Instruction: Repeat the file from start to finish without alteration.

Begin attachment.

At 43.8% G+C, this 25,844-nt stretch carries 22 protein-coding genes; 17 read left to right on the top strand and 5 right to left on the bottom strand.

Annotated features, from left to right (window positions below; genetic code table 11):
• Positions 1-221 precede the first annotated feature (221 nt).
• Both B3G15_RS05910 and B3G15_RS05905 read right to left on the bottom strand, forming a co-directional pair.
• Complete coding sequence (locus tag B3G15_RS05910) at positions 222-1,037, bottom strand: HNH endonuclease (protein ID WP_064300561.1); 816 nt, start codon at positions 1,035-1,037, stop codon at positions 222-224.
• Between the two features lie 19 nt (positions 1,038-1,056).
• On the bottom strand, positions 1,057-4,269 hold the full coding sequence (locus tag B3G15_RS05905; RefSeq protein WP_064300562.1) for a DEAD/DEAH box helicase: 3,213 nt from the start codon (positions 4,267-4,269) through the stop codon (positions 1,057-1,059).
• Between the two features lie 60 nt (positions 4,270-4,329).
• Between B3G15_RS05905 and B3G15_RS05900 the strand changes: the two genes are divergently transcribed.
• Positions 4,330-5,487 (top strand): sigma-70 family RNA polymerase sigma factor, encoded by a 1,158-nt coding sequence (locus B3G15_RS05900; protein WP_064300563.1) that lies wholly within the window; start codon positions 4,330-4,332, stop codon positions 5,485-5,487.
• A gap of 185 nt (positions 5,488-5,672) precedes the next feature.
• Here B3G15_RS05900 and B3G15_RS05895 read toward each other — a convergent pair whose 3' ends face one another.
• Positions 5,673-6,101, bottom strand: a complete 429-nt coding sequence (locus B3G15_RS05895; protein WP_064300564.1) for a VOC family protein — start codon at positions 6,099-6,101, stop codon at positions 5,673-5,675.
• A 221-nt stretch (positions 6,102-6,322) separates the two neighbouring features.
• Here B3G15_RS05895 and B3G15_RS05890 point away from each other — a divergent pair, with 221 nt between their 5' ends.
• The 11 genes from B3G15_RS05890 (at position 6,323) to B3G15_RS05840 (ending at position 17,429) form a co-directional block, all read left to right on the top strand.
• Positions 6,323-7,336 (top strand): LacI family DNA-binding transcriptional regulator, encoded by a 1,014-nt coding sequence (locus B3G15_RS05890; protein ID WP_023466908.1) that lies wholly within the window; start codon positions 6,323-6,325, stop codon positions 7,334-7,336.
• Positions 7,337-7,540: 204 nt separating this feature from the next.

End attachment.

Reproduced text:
At 43.8% G+C, this 25,844-nt stretch carries 22 protein-coding genes; 17 read left to right on the top strand and 5 right to left on the bottom strand.

Annotated features, from left to right (window positions below; genetic code table 11):
• Positions 1-221 precede the first annotated feature (221 nt).
• Both B3G15_RS05910 and B3G15_RS05905 read right to left on the bottom strand, forming a co-directional pair.
• Complete coding sequence (locus tag B3G15_RS05910) at positions 222-1,037, bottom strand: HNH endonuclease (protein ID WP_064300561.1); 816 nt, start codon at positions 1,035-1,037, stop codon at positions 222-224.
• Between the two features lie 19 nt (positions 1,038-1,056).
• On the bottom strand, positions 1,057-4,269 hold the full coding sequence (locus tag B3G15_RS05905; RefSeq protein WP_064300562.1) for a DEAD/DEAH box helicase: 3,213 nt from the start codon (positions 4,267-4,269) through the stop codon (positions 1,057-1,059).
• Between the two features lie 60 nt (positions 4,270-4,329).
• Between B3G15_RS05905 and B3G15_RS05900 the strand changes: the two genes are divergently transcribed.
• Positions 4,330-5,487 (top strand): sigma-70 family RNA polymerase sigma factor, encoded by a 1,158-nt coding sequence (locus B3G15_RS05900; protein WP_064300563.1) that lies wholly within the window; start codon positions 4,330-4,332, stop codon positions 5,485-5,487.
• A gap of 185 nt (positions 5,488-5,672) precedes the next feature.
• Here B3G15_RS05900 and B3G15_RS05895 read toward each other — a convergent pair whose 3' ends face one another.
• Positions 5,673-6,101, bottom strand: a complete 429-nt coding sequence (locus B3G15_RS05895; protein WP_064300564.1) for a VOC family protein — start codon at positions 6,099-6,101, stop codon at positions 5,673-5,675.
• A 221-nt stretch (positions 6,102-6,322) separates the two neighbouring features.
• Here B3G15_RS05895 and B3G15_RS05890 point away from each other — a divergent pair, with 221 nt between their 5' ends.
• The 11 genes from B3G15_RS05890 (at position 6,323) to B3G15_RS05840 (ending at position 17,429) form a co-directional block, all read left to right on the top strand.
• Positions 6,323-7,336 (top strand): LacI family DNA-binding transcriptional regulator, encoded by a 1,014-nt coding sequence (locus B3G15_RS05890; protein ID WP_023466908.1) that lies wholly within the window; start codon positions 6,323-6,325, stop codon positions 7,334-7,336.
• Positions 7,337-7,540: 204 nt separating this feature from the next.